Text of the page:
Nicole Avena Ph.D.

Food Junkie

The New Dietary Guidelines Highlight Limiting Sugar

Find out some of the top sources of hidden sugar

Posted Jan 28, 2016

In March 2015 the WHO called on all countries to reduce daily intake of free sugars to 10% of their total energy intake and went even further with a “conditional” recommendation of reducing free sugar to less than 5% of total energy intake. Since excess sugar consumption is associated with increased risk of developing dental carries, diabetes, metabolic syndrome, heart disease, dyslipidemia and hypertension 1-3 it was a recommendation that many nations around the world took notice of.

Almost 1 year later, with the release of the 2015-2020 Dietary Guidelines, the United States Department of Agriculture (USDA) and the Department of Health and Human Services decided to follow the WHO’s lead and recommended a cap on the amount of calories coming from sugar people should consume. According to the new guidelines, people should reduce their added sugar intake to <10% of their total calories. This recommendation came from national data and food pattern modeling which showed for most calorie levels, if people exceeded 10% of calories from sugar, while trying to stay within their calorie limits, they will not be able to meet their nutrient needs and food group requirements. Basically, if a person consumes more than 10% of calories from sugar, they most likely are surpassing their calorie level or missing out on vital nutrients and food groups4.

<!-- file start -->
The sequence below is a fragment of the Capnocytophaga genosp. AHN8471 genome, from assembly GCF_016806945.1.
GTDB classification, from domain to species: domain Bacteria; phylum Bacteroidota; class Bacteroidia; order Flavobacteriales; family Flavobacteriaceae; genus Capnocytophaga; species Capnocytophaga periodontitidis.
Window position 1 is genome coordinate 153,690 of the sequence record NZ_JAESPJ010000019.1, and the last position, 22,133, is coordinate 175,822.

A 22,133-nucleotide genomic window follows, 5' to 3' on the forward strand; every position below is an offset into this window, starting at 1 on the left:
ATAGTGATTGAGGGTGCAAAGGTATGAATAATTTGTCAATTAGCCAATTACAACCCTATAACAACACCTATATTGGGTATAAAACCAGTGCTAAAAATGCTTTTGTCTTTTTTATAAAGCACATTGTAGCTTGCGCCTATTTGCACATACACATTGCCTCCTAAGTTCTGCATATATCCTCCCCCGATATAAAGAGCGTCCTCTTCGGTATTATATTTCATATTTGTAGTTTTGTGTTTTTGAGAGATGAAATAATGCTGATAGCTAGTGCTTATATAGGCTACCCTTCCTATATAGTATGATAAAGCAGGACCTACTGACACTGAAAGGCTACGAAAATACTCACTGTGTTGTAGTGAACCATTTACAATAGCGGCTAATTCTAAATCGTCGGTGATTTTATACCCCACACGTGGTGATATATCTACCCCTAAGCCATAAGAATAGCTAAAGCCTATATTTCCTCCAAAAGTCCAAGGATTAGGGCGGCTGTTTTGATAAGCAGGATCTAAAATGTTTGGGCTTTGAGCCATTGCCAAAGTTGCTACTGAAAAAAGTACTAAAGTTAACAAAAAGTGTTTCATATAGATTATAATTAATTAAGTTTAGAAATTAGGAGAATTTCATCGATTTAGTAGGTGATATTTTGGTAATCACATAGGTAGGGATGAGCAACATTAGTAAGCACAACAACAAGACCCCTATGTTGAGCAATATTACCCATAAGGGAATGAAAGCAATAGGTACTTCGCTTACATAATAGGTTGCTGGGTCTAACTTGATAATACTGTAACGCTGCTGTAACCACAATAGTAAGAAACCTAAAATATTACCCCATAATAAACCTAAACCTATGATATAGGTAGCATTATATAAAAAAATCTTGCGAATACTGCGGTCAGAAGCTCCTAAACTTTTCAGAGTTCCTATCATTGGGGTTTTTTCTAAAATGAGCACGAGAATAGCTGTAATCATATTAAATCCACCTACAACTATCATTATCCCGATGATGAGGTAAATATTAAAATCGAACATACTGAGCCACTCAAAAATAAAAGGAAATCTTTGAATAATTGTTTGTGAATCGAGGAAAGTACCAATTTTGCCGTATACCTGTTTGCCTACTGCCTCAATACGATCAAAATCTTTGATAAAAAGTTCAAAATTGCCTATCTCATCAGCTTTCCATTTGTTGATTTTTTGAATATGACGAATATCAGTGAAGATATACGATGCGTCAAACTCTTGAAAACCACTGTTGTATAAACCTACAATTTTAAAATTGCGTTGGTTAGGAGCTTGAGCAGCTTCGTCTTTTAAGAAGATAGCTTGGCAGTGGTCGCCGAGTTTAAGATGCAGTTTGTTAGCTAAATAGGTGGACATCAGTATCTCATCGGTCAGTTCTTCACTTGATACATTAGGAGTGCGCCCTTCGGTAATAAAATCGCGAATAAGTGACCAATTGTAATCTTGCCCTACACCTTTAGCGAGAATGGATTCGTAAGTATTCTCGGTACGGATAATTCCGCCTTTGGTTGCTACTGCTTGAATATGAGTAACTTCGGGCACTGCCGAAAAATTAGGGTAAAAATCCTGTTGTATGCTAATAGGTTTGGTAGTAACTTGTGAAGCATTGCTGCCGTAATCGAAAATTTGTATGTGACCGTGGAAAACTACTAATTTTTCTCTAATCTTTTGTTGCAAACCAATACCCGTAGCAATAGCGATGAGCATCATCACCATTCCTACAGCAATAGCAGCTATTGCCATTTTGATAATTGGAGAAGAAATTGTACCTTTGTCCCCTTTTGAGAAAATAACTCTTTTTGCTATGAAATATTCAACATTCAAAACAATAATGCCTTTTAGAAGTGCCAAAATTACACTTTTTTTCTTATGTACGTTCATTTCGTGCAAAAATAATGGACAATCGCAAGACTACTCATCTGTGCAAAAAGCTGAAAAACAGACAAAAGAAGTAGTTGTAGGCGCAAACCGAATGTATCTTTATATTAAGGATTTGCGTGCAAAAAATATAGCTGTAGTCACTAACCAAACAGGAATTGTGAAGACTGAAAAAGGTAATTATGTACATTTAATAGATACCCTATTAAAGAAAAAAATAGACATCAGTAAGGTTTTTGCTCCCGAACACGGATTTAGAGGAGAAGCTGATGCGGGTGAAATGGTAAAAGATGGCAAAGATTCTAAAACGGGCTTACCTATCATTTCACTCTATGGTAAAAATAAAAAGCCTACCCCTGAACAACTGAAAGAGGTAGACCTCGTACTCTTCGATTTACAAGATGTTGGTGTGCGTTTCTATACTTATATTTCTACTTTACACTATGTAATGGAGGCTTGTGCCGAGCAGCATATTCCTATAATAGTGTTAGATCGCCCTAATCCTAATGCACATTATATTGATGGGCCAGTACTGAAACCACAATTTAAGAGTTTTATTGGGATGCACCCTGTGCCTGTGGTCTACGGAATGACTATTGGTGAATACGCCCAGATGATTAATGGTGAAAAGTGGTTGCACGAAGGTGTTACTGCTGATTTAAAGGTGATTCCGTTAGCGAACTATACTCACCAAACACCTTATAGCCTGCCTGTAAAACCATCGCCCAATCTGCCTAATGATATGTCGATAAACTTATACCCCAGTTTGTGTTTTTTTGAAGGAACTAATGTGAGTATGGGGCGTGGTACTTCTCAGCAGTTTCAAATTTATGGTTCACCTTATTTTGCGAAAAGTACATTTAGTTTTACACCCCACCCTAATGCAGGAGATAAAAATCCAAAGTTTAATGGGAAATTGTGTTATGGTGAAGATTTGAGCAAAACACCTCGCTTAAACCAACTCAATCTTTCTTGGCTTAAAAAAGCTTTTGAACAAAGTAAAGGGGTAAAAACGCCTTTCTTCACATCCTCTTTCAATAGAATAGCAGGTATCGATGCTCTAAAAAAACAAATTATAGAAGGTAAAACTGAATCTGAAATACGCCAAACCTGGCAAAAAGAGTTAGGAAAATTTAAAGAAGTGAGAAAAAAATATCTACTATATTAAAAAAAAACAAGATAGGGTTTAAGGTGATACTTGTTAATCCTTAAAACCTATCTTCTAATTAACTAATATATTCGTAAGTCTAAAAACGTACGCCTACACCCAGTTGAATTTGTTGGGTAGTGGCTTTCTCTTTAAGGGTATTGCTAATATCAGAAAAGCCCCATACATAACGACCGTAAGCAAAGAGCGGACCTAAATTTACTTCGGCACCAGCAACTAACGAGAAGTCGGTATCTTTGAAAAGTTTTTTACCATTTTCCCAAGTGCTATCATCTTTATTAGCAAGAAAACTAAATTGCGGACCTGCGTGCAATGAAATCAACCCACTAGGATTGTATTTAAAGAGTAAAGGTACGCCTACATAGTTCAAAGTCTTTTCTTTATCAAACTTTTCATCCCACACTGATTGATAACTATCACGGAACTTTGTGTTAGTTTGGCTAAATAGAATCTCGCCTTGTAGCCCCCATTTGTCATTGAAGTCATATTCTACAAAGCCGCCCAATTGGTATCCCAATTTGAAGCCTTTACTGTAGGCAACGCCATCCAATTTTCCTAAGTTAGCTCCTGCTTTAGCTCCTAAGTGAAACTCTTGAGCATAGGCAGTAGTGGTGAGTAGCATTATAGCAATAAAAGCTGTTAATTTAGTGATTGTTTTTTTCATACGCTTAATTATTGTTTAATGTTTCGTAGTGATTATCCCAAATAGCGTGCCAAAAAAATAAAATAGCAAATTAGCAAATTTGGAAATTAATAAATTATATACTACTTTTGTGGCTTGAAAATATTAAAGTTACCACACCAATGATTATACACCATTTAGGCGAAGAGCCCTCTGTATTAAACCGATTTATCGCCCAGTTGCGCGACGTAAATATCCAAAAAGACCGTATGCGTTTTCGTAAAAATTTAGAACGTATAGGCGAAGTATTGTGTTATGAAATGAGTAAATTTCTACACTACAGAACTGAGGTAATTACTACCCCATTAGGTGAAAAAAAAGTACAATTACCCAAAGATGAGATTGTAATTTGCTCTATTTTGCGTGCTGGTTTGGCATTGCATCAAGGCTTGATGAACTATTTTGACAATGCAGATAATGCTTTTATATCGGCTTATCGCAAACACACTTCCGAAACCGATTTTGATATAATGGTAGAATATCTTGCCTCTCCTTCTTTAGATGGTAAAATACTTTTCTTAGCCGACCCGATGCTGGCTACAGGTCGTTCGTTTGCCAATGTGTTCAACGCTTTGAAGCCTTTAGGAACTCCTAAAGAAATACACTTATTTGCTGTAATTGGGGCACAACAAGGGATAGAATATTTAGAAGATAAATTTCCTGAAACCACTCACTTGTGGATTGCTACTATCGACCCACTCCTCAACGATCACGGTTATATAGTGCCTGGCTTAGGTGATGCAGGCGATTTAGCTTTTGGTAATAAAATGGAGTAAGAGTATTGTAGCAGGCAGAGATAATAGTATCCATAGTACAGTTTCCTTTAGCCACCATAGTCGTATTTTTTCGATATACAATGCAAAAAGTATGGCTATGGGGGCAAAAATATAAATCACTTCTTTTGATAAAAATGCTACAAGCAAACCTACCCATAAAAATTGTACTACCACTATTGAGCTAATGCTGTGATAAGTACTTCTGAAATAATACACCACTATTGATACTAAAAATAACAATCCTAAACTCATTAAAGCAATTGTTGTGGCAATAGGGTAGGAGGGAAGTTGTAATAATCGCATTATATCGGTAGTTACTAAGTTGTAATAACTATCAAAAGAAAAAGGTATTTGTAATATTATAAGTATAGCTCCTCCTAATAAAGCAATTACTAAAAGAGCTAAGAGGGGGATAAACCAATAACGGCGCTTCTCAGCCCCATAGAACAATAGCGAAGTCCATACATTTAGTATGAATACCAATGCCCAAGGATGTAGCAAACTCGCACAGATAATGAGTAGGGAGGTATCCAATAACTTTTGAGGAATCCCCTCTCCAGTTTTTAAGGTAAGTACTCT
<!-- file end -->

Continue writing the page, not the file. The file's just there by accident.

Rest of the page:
The average adult consumes 22 teaspoons of sugar per day- that's about 350 calories solely from sugar. It's not hard to reach that amount when about 75% of all food and beverages have some form of added sugar in it. Although people are decreasing the amount of sugar-sweetened beverages (SSB) they consume, 47% of added sugars in the diet still come from beverages. The good news is some beverage and food companies are trying to reduce the sugar content in their products. Some candy companies have been working to reformulate their candy bars and have decreased the portion sizes so the sugar content per package would be less. Further, even the sugar content of medical food is changing, as Europe just approved artificial sweetener to be used in place of sugar in certain medical foods for children ages 1-3.

However, many food and drinks still have way too much added sugar and evidence points to sugar as the most addictive macronutrient. Unfortunately, sugar is hiding in many of the foods and condiments that we eat on a daily basis. There are over 60 different names it can go by, so be sure to read the ingredients label.